Think of all the times you felt pleasure as the result of buying something. When I started interviewing for my first job in the investment business I bought the most expensive suit I could afford. I felt like a million bucks every time I wore that suit! Of course that led to a penchant for expensive suits but that is another issue. Money does not just buy things but also experiences. How many beautiful memories come to mind because you gave yourself permission to spend money on a new experience or adventure. I can think of so many trips we took as a family or even in younger days before having children. Those were clearly happy times. Weren’t they?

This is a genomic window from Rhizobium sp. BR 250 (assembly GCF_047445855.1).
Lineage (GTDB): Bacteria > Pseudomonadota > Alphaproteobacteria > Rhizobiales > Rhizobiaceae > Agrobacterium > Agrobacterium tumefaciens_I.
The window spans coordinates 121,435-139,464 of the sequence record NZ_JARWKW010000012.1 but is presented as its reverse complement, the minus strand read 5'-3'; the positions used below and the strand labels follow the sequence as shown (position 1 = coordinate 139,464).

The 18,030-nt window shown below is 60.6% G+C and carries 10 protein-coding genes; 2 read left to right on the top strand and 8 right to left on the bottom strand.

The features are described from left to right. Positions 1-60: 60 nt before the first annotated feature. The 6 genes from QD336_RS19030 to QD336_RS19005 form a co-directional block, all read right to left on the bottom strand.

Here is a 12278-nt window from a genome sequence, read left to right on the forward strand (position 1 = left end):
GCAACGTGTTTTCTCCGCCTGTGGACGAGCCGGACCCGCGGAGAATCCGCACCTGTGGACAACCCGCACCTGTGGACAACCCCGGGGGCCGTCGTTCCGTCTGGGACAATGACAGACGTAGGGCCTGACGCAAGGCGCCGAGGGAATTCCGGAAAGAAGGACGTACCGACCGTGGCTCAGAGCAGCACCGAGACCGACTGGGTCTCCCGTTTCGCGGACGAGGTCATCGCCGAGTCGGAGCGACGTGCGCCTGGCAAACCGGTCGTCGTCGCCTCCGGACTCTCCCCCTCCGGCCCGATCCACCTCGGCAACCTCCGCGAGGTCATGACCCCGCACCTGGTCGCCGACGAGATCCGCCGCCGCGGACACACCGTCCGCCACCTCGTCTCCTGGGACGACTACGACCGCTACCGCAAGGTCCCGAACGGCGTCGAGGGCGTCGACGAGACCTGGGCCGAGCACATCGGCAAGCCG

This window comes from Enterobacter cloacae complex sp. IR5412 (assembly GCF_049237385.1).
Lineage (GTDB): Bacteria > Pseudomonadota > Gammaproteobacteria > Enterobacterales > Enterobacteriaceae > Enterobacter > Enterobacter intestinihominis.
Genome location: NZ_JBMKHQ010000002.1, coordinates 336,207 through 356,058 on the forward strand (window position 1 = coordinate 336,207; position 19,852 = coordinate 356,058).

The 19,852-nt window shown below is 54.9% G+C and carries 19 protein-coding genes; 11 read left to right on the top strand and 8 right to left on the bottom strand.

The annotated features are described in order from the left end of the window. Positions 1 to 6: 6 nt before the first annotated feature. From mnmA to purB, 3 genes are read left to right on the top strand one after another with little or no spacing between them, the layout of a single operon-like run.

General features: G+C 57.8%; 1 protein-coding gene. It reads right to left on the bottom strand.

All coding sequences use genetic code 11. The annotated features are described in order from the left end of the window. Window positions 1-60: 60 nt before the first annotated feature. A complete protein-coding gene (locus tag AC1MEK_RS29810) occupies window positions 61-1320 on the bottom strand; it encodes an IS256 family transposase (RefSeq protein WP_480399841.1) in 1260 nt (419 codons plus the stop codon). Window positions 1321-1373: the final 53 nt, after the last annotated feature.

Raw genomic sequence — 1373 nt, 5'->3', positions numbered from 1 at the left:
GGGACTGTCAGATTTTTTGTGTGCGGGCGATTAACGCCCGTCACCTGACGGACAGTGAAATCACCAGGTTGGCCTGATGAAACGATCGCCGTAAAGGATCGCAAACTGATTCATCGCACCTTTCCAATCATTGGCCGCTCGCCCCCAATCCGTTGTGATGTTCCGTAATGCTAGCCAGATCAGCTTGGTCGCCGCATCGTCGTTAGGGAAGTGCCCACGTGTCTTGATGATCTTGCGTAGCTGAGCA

We use money every day. We spend on things, experiences, etc. Maybe you are planning the next big adventure in your life…or figuring out how to save the money to remodel the bathroom. Behind these activities there is a presumption that money used in these ways will make us happy. Do money and happiness even belong together in the same sentence? In some of my workshops participants fill out a survey asking them to agree or disagree with statements on money beliefs. One of the statements is “money makes me happy.” I never kept a specific tally but I always looked at whether they checked yes or no on that question. My recollection is a fairly even split between those who agreed with the statement and those who didn’t. I wonder if some checked “no” because we’re not supposed to find happiness in such a thing as money